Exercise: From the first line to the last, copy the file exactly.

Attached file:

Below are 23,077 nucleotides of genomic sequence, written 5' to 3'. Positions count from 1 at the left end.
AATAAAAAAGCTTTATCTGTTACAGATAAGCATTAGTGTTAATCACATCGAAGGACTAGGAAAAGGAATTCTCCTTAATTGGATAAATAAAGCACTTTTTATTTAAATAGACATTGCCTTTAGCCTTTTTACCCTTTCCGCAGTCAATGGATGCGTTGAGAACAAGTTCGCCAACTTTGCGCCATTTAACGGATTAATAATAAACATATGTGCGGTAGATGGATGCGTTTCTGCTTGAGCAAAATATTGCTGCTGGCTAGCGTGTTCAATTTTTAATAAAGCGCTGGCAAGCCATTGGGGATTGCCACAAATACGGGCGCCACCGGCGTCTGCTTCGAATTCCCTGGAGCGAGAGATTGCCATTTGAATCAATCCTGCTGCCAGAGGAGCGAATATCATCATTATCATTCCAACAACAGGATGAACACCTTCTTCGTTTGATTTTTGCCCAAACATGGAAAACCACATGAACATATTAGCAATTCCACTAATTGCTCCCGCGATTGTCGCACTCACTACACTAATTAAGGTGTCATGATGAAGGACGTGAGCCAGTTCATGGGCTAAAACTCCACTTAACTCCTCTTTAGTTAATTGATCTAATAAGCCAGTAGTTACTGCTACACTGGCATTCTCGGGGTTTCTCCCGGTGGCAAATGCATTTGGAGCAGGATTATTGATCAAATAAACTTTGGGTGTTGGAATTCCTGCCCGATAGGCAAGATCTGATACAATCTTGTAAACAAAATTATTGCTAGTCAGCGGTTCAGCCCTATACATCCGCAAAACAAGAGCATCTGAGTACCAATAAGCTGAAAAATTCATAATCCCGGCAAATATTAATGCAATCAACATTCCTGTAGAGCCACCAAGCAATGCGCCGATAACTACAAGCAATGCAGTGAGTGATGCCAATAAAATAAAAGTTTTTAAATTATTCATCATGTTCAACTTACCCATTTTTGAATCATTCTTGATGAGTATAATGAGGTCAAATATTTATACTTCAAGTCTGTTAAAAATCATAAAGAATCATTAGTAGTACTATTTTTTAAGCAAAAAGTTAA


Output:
Below are 23,077 nucleotides of genomic sequence, written 5' to 3'. Positions count from 1 at the left end.
AATAAAAAAGCTTTATCTGTTACAGATAAGCATTAGTGTTAATCACATCGAAGGACTAGGAAAAGGAATTCTCCTTAATTGGATAAATAAAGCACTTTTTATTTAAATAGACATTGCCTTTAGCCTTTTTACCCTTTCCGCAGTCAATGGATGCGTTGAGAACAAGTTCGCCAACTTTGCGCCATTTAACGGATTAATAATAAACATATGTGCGGTAGATGGATGCGTTTCTGCTTGAGCAAAATATTGCTGCTGGCTAGCGTGTTCAATTTTTAATAAAGCGCTGGCAAGCCATTGGGGATTGCCACAAATACGGGCGCCACCGGCGTCTGCTTCGAATTCCCTGGAGCGAGAGATTGCCATTTGAATCAATCCTGCTGCCAGAGGAGCGAATATCATCATTATCATTCCAACAACAGGATGAACACCTTCTTCGTTTGATTTTTGCCCAAACATGGAAAACCACATGAACATATTAGCAATTCCACTAATTGCTCCCGCGATTGTCGCACTCACTACACTAATTAAGGTGTCATGATGAAGGACGTGAGCCAGTTCATGGGCTAAAACTCCACTTAACTCCTCTTTAGTTAATTGATCTAATAAGCCAGTAGTTACTGCTACACTGGCATTCTCGGGGTTTCTCCCGGTGGCAAATGCATTTGGAGCAGGATTATTGATCAAATAAACTTTGGGTGTTGGAATTCCTGCCCGATAGGCAAGATCTGATACAATCTTGTAAACAAAATTATTGCTAGTCAGCGGTTCAGCCCTATACATCCGCAAAACAAGAGCATCTGAGTACCAATAAGCTGAAAAATTCATAATCCCGGCAAATATTAATGCAATCAACATTCCTGTAGAGCCACCAAGCAATGCGCCGATAACTACAAGCAATGCAGTGAGTGATGCCAATAAAATAAAAGTTTTTAAATTATTCATCATGTTCAACTTACCCATTTTTGAATCATTCTTGATGAGTATAATGAGGTCAAATATTTATACTTCAAGTCTGTTAAAAATCATAAAGAATCATTAGTAGTACTATTTTTTAAGCAAAAAGTTAA